Sunday, April 25, 2004

New Scientist: Second gyroscope fails aboard space station

13:05 23 April 04
"The second of four gyroscopes used to keep the International Space Station steady in orbit has failed. If a third gyroscope breaks down - and one has shown signs of suffering from lubrication problems - the crew will have to use rocket thrusters to stabilise the outpost. There is only a limited supply of fuel onboard."
Although this failure is in the controller (the first failure was in the actual gyro), the space shuttle is needed to replace the gyros because of their huge weight. Yet, the shuttles only have a few more missions to go before they're retired. This is another example of the potenial disasterous outcome of the U.S. government failing to plan ahead. They failed to fund proper maintenance and replacement of the shuttle fleet. Hubble will be taken out of service because NASA can't waste a scarce shuttle mission to do maintenance. Even if the money is turned on now, it is too late. All of this takes years to happen (and several administrations). (See also GAO-04-203 (Jan 2004) "Space Shuttle: Further Improvements Needed in NASA’s Modernization Efforts", pointed out on Aerade)

Friday, April 23, 2004

Wired News: Fuel Cells Weigh Anchor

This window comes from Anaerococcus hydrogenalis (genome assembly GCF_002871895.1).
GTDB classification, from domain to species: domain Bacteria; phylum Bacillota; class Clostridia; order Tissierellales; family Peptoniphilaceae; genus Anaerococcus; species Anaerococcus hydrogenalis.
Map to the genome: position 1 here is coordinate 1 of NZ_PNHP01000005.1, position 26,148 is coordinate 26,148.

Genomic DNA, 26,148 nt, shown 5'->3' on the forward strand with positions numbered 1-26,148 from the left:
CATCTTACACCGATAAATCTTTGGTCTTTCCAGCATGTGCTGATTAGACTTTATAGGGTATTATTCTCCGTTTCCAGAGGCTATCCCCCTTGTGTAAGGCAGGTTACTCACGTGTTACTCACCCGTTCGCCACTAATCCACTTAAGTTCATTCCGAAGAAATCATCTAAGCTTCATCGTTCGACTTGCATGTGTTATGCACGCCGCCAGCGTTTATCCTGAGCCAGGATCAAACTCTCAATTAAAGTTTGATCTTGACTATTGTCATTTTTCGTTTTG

by David Snow 4/22/04
"The company's technology, invented and patented by Schmitman, produces renewable hydrogen from purified seawater or fresh water using an electrolyzer -- which separates hydrogen and oxygen in water -- along with clean-energy power sources such as solar panels and wind generators, already common on sailboats. Regenerative electric drive motors turn the propellers and provide recaptured electricity, much like the braking systems of hybrid cars do, Schmitman said. "
Tired of hearing about the hydrogen economy? Think hydrogen fuel is interesting, but curious about set up of the infrastructure? This article talks about hydrogen fuel cells for marine propulsion. If you really want to be environmentally friendly, hoist your sails. This might be good, however, for Navy ships if all of the details can be worked out and the power generation can be increased.

Wednesday, April 21, 2004

Waves in Random Media Volume 14, Number 2: Special Section on Foliage Penetration

Courtesy of the IOP feed. This section is free for 6 months, and of course is then for subscribers only. Of particular interest:

  • A survey of ionospheric effects on space-based radar